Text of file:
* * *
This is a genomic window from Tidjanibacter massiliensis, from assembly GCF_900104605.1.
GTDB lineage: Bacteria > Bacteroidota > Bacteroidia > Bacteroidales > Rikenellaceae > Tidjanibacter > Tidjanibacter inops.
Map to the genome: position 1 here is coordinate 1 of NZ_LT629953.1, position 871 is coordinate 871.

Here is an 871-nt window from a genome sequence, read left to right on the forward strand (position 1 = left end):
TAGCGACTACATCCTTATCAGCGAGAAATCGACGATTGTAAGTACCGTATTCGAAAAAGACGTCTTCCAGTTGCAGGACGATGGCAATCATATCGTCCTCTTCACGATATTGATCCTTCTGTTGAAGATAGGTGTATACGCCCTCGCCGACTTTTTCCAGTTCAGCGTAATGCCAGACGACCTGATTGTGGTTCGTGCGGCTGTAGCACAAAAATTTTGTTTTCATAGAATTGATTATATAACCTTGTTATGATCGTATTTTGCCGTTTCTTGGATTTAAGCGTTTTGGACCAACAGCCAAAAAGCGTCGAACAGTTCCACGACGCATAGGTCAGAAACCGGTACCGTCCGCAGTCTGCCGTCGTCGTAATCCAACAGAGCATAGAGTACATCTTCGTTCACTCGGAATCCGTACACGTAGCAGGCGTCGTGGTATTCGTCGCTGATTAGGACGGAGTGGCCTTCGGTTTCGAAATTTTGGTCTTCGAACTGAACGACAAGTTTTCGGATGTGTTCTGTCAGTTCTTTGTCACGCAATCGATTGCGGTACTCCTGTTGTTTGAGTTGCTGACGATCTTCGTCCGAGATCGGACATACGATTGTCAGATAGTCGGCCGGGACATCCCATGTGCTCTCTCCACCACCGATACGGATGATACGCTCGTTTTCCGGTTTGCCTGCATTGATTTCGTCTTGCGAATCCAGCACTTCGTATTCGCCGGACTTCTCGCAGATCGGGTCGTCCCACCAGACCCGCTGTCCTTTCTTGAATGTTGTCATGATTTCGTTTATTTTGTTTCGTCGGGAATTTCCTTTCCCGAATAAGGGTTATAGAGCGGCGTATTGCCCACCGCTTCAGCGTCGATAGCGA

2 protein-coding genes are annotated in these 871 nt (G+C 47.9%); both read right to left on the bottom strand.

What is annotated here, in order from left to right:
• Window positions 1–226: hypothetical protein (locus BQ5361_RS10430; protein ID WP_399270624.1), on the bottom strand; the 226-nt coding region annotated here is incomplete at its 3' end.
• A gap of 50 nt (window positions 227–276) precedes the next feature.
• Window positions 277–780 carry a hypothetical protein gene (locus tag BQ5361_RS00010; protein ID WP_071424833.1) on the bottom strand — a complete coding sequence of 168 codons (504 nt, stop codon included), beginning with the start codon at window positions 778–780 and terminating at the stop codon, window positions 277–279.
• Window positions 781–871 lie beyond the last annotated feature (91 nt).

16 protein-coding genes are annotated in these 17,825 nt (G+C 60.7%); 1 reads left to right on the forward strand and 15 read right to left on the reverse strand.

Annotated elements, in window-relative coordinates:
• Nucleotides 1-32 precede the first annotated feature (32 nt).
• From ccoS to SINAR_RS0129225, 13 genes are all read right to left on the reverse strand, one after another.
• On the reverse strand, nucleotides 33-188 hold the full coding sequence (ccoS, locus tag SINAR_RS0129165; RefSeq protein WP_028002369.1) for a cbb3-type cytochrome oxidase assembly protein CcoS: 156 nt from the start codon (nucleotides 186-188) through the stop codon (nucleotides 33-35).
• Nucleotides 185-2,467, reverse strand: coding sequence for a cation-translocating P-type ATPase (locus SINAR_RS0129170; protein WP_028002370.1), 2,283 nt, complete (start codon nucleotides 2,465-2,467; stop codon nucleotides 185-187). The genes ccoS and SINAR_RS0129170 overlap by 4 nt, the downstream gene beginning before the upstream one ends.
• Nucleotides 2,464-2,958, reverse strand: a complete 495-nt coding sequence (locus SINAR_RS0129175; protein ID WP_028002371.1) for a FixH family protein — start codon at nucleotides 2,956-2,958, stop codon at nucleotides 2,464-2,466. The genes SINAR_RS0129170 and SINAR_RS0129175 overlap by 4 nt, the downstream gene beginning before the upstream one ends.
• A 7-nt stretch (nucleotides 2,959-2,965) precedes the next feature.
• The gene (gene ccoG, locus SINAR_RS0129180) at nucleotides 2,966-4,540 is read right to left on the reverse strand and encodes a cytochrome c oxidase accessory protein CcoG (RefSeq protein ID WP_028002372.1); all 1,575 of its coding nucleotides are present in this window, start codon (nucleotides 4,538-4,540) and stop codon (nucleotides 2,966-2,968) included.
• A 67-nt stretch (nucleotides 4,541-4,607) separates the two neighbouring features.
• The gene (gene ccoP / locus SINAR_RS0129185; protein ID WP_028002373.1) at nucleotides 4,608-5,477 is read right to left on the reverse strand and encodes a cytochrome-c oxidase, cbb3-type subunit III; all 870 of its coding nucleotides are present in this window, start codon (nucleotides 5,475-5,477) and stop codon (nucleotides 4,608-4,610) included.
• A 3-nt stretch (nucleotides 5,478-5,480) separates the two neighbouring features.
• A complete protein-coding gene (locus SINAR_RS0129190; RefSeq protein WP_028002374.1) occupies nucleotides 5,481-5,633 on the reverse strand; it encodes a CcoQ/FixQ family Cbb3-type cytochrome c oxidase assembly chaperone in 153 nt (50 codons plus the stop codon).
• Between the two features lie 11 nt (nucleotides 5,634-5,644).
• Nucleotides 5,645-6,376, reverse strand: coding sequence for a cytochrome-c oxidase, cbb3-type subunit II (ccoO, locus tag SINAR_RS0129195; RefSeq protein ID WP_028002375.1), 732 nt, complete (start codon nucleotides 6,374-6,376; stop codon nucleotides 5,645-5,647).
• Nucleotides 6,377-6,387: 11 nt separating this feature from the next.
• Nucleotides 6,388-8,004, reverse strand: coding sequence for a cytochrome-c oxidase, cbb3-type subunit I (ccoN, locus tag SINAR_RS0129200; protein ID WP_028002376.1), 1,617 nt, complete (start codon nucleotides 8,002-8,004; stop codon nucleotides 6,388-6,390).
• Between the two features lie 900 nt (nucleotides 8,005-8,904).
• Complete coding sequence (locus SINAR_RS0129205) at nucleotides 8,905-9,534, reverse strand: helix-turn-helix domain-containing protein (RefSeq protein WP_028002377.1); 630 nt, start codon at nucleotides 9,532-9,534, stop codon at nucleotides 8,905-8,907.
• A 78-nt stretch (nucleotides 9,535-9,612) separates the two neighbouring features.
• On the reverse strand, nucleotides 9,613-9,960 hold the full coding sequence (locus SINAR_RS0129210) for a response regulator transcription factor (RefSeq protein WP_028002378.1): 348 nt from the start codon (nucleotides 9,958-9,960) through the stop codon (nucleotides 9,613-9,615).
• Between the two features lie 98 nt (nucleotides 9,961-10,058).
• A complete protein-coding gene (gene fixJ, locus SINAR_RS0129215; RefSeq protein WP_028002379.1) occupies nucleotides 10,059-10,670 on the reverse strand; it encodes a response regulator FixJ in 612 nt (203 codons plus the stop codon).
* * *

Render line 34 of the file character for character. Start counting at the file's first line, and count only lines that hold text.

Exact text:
• A complete protein-coding gene (gene fixJ, locus SINAR_RS0129215; RefSeq protein WP_028002379.1) occupies nucleotides 10,059-10,670 on the reverse strand; it encodes a response regulator FixJ in 612 nt (203 codons plus the stop codon).